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Teamwork in Caregiving

Teamwork makes the dream work 🙂

The African proverb, “It takes a village to raise a child”, conveys the message that it takes many people to provide a safe, healthy environment for children where they can be nurtured and flourish.

According to Bronfenbrenner, U. (1977), Brofenbrenner’s ecological system theory highlights the importance of community for a child’s development. The ecological system theory regards the environment, from the immediate setting of family and school to broader environmental influences as a pivotal aspect to a child’s holistic wellbeing. According to Brofenbrenner, a child’s environment can be divided into five subsystems: microsystem, mesosystem, macrosystem, ecosystem and chronosystem.

The microsystem is dictated to be the most influential level of the ecological systems theory. It comprises the most immediate environmental settings, such as family (including grandparents and siblings) and school. It is essential not only for the child but also for the caregiver to include others’ in the caregiving of the child. It might seem easier to do everything on your own as delegating in itself adds another item to the to-do list. However, having the constant presence of other family members such as grandparents or cousins around adds value to the child’s development and eases the load of the caregivers (parents).

Caregivers are known to experience feelings such as isolation, anger, irritation and more due to the overwhelming responsibility entangled in balancing the multidimensional needs of a child with ASD.

Previous studies done in this area by Marvin Zuckerman have reported that parents of children with ASD experience heightened stress, overburden, and a sense of self-blame. Having your “village” around can help to alleviate the stress that accompanies caregiving.

Things to think about when forming a team in caregiving:

  1. Utilise the strengths of the individuals around you.

  2. Everything may not turn out perfect at first, but teamwork can build up over time with the effort that each family member puts into it. Ensure adequate communication at all times and take time to acknowledge what’s working and what isn’t.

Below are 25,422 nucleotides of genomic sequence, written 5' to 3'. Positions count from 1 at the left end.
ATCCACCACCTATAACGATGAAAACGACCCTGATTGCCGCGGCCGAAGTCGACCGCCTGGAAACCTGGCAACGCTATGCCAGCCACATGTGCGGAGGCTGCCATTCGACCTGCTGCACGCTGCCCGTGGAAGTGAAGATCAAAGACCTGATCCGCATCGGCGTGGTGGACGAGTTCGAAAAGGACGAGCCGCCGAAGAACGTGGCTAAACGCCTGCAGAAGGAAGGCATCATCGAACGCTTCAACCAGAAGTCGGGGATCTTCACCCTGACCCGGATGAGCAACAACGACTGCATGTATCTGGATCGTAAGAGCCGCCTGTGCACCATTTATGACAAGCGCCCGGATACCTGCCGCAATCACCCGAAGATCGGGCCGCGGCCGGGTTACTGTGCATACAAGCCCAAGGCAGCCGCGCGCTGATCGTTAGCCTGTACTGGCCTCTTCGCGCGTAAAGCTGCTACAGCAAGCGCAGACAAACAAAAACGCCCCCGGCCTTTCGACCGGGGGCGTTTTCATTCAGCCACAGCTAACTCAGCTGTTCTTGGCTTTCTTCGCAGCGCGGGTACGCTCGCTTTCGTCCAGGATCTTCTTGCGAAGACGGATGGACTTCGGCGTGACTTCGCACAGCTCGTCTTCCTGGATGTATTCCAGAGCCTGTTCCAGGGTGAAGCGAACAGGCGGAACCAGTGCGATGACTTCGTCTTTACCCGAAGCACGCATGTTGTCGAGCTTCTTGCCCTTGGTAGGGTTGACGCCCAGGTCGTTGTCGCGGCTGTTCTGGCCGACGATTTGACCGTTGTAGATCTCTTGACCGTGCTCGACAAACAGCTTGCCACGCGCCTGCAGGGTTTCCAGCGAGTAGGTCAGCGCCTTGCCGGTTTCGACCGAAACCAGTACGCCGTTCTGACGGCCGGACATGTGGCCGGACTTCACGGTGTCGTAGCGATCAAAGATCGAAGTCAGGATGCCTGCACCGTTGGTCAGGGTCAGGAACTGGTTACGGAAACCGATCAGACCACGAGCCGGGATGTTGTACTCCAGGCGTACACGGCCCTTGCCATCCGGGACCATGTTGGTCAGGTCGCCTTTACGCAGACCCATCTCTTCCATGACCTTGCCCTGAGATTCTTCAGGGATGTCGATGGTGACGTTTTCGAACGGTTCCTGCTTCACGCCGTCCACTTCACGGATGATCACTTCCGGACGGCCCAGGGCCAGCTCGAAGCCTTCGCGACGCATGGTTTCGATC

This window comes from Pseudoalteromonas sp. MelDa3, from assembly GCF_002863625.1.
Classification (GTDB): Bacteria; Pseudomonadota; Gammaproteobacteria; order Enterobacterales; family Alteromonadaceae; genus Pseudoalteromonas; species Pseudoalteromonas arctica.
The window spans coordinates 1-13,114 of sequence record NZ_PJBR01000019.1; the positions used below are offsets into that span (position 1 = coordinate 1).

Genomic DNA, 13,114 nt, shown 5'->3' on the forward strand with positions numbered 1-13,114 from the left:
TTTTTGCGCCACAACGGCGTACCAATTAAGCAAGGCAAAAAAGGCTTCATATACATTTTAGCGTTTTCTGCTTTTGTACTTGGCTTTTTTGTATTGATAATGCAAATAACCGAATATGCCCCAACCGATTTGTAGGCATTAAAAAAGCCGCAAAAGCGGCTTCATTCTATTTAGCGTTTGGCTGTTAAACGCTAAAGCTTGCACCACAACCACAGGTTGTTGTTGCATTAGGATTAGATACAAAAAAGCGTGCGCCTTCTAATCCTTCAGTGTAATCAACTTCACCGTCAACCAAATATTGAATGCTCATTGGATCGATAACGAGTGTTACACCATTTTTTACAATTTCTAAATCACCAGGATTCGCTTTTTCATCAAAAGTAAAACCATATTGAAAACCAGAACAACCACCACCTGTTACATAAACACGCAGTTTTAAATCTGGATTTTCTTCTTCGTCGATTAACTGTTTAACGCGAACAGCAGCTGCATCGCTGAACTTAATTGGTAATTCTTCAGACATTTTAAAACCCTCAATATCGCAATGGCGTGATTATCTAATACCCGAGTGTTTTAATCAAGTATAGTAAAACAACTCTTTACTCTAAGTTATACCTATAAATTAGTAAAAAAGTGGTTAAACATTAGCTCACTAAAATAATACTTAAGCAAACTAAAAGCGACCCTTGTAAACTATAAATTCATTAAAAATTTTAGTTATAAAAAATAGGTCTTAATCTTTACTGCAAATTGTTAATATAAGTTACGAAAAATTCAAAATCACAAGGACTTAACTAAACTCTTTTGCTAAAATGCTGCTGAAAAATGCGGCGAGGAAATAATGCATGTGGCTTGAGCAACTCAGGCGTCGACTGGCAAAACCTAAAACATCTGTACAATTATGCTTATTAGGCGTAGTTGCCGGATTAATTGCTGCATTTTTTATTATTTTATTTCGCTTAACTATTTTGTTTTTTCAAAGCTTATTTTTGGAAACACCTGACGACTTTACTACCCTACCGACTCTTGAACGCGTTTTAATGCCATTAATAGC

3. It’s important to recognise the signs of burnout. Stress and burnout can present in different ways: emotional symptoms such as feeling upset or worried, mental symptoms such as having low energy and difficulty concentrating, or physical symptoms such as fatigue and changes in appetite and sleep. (National University Health System, 2022)

The interactions within microsystems can be personal and are important for supporting the child’s development. As the five systems are interrelated, the healthy and positive functioning of the microsystem cascades down to the other levels, either aiding or hindering the child’s development.

The mesosystem, which follows after the microsystem, consists of the interactions between the child’s microsystems, such as the interactions between the child’s parents and teachers. It is beneficial for your child to witness healthy, positive interactions between parents and teachers.

In a study done by (Tathgur & Kang, 2021), it was reported that caregivers experienced disputes with their spouses, resulting in strained couple relationships. The couples also reported experiencing anxiety due to the lack of understanding about the general signs of the child with ASD in the starting years, resulting in occasional fights and aggression toward each other. However, improved health and behavioural conditions of the child with professional support from the staff in autistic clinics and schools resulted in better coping among caregivers. This shows that allowing more people into the caregiving circle ultimately helps primary caregivers cope better, potentially leading to better developmental results for the child.

As parents who are just starting your journey, you can begin by generating a list of people you can trust and allowing them to help in your child’s life. After all, it truly takes a village to raise a child.


Bronfenbrenner, U. (1977). Toward an experimental ecology of human development. American psychologist, 32(7), 513.

National University Health System (2022) Avoiding caregiver burnout: Caring for children with ASD: NUHS, Default. Available at: (Accessed: February 5, 2023).

Social Sci LibreTexts 10.8: Marvin Zuckerman and the sensation seeking personality trait [Internet]. Autism Speaks. [cited 2020December11], (2006, p. 1–14).

Tathgur, M.K. and Kang, H.K. (2021) Challenges of the caregivers in managing a child with autism spectrum disorder- A qualitative analysis, Indian journal of psychological medicine. U.S. National Library of Medicine. Available at: (Accessed: February 5, 2023).

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